The greatest hindrance to the sale of a home can be a seller who is seized by emotion.
It is very important for sellers to keep in mind that a real estate transaction is most likely the single largest financial transaction they will ever undertake.It should be viewed and handled primarily as a business transaction, with cold, hard decisions being made on a financial and investment basis.
Home sellers who allow emotions and sentimental attachments to overtake them during the sales process run the risk of making hasty, sometimes poor decisions.
Here are some tips to help any home seller avoid making emotional mistakes that could cost money.
Getting top dollar is the dream of every home seller. But getting a buyer to pay a premium for features that are valuable only to you? That's closer to fantasy. Overpricing often occurs because of emotional reasons. So many sellers make the mistake of thinking that their home is special and that a special buyer will pay more because they also fell in love with the property.
The truth is prices have nothing to do with the seller's emotional affinity for the property, it's important sellers understand that as early as possible.
There are a lot of legitimate reasons why a seller might want to be present for the home's showing. But having a seller there tends to sour the experience for most buyers.
Getting the seller out of the house is key. Buyer want the freedom to make comments on the home , both positive and negative.
Sellers think that every little thing is a complaint against how they may have maintained a property. The reality is that observations from buyers -- though sometimes harsh -- have nothing to do with the person selling the home.
Having a seller present for an open house or the first (or even second) showing tends to stifle potential buyers from expressing opinions. After hearing negative feedback, some sellers reject offers for emotional reasons. Sellers should use their agents to insulate them from the process, filter relevant information and only meet the buyers when there's a serious offer on the table
The Early Offer:
Sellers be warned: The longer a property sits on the market, the worse the offers are likely to get.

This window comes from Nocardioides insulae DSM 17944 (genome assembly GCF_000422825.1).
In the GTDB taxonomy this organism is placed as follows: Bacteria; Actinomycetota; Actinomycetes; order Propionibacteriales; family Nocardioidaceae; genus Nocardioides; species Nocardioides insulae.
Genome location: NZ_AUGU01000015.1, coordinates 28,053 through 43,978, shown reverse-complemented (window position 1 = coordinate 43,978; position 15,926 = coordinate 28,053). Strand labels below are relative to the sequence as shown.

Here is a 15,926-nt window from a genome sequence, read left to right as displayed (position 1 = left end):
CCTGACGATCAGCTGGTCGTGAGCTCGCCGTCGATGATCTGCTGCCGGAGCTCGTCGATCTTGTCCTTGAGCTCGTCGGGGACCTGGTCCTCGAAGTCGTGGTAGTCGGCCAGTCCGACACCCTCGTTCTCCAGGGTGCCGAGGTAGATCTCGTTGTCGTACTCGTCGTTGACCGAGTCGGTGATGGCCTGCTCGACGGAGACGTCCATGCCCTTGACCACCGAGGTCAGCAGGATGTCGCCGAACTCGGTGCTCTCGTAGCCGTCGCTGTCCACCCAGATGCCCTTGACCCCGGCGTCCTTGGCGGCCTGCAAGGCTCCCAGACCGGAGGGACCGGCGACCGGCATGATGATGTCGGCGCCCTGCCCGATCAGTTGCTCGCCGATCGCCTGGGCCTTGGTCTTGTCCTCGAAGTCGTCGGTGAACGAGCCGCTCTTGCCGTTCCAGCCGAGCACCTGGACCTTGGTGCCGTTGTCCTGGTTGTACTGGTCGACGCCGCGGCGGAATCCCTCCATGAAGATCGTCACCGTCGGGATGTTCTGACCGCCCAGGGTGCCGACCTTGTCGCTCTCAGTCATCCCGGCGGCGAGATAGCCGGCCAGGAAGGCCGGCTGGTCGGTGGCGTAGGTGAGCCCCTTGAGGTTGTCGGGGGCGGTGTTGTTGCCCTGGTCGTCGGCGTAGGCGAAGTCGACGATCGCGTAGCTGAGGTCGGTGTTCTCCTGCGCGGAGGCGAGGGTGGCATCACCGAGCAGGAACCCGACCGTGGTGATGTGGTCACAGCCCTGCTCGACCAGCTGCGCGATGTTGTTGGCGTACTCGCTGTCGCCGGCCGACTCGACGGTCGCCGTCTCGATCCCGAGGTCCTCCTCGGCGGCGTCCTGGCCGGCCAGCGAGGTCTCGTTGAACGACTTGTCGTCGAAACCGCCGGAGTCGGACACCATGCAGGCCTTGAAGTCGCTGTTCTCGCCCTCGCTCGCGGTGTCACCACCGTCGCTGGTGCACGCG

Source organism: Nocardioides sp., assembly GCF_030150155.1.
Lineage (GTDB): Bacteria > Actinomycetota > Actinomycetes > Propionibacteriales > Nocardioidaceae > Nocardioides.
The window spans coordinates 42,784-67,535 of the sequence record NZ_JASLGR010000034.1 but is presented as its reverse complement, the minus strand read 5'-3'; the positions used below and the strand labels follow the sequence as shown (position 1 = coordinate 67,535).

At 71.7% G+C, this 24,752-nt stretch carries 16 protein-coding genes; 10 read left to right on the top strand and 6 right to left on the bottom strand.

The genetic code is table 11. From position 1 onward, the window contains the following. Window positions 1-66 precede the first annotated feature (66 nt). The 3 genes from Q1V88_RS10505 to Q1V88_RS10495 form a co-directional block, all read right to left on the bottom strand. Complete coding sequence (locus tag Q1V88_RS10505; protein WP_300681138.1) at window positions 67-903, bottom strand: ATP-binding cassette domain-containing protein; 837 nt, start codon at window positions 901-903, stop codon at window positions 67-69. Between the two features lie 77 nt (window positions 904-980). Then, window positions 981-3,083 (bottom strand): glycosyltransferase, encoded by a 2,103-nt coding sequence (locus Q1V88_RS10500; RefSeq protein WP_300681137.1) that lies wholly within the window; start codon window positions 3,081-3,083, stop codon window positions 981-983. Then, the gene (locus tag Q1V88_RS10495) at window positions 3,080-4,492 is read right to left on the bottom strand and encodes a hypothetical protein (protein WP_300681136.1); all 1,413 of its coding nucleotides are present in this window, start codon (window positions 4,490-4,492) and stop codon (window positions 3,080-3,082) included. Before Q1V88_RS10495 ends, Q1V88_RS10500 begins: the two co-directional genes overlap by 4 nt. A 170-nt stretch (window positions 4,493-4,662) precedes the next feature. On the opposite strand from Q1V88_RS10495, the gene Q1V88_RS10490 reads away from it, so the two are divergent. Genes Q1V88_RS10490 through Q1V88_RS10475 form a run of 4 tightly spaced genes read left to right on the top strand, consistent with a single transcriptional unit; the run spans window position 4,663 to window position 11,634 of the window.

Once a property is marketed, it will receive the most attention during the first two weeks. The home is new to the market, and any buyers that have been in the market for a home will see it come up. If it is priced right, an educated buyer, who has been in the market for a while and sees the home as a fit, will put a serious foot forward."
Sometimes early bids run the risk of spooking sellers who worry they underpriced their properties. You can tell the property was priced correctly when an early offer is near the asking price, as long as the asking price is in line with the market.
Waiting for a better offer is counterproductive and can result in a property languishing.
When you're selling your home, it's easy to take everything personally. But doing so is a big mistake.
Sellers need to become emotionally detached very quickly from their homes. By its very nature, a real estate transaction is aggressive and confrontational since the seller wants the highest price and the buyer wants the lowest.
That negotiation almost always means a buyer will point out every flaw with the property. But while hearing that information may sting a little, it's really a good sign, because it means the buyer is serious.
A seller needs to be ready to hear criticism of their lovely home and be able to deal with it as a negotiating tool and not take it as a personal affront and walk away from a potential sale for emotional reasons.